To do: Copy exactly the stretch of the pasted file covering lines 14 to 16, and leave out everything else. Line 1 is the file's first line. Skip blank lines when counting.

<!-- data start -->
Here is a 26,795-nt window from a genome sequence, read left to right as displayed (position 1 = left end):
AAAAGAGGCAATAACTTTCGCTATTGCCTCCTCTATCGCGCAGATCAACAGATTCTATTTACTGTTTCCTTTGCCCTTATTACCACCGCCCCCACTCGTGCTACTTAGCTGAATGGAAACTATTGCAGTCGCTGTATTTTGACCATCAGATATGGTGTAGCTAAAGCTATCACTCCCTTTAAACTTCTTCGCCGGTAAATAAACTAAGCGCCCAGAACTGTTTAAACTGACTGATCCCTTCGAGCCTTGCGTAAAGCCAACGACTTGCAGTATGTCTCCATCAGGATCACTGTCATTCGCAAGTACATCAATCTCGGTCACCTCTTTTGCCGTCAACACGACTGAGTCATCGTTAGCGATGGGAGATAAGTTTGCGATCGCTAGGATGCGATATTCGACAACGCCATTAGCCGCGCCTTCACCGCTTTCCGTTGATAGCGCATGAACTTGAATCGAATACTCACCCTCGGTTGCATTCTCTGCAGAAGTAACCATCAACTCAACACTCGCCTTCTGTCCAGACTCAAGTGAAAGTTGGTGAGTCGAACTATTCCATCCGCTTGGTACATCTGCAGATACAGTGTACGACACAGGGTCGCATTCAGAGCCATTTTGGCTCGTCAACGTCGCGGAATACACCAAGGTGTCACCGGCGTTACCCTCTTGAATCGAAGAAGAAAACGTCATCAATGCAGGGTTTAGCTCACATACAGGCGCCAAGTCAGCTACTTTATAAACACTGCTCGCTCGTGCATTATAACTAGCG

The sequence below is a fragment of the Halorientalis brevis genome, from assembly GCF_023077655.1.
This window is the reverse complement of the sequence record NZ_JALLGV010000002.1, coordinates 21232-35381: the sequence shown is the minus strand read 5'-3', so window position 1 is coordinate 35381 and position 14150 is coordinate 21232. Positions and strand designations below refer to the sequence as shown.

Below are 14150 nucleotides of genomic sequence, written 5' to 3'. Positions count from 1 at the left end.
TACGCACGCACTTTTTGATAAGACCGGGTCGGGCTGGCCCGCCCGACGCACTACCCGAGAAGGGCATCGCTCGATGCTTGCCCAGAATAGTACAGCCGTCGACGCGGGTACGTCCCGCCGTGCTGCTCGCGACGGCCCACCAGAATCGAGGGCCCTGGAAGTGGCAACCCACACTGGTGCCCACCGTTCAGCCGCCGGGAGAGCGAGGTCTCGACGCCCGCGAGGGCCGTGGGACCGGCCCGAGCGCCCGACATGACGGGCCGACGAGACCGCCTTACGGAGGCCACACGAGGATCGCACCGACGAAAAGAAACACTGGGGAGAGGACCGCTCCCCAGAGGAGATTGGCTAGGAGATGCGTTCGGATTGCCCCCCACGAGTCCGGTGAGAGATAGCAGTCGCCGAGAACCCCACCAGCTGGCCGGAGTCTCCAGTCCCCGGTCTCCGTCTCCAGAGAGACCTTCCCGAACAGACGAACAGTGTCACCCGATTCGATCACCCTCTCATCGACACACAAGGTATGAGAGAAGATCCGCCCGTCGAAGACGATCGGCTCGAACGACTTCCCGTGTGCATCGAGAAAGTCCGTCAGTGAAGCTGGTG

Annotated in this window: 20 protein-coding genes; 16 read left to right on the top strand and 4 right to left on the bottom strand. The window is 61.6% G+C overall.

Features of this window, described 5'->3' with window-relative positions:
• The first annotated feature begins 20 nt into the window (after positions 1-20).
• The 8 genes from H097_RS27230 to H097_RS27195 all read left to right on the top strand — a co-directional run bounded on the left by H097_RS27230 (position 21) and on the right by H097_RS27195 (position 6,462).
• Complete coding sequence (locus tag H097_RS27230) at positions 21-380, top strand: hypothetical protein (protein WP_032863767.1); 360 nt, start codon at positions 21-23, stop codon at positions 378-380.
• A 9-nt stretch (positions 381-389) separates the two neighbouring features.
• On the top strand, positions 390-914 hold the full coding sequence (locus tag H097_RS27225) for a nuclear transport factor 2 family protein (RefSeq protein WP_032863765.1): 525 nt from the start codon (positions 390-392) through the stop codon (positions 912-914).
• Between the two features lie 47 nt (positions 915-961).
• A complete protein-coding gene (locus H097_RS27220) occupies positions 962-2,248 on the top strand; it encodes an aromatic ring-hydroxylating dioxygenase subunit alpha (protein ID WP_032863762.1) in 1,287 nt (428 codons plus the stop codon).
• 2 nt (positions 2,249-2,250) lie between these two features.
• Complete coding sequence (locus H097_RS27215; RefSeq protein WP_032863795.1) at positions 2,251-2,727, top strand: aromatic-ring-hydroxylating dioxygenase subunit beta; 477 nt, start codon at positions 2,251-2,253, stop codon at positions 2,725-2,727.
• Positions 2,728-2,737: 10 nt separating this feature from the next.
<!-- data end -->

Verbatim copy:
• Between the two features lie 47 nt (positions 915-961).
• A complete protein-coding gene (locus H097_RS27220) occupies positions 962-2,248 on the top strand; it encodes an aromatic ring-hydroxylating dioxygenase subunit alpha (protein ID WP_032863762.1) in 1,287 nt (428 codons plus the stop codon).
• 2 nt (positions 2,249-2,250) lie between these two features.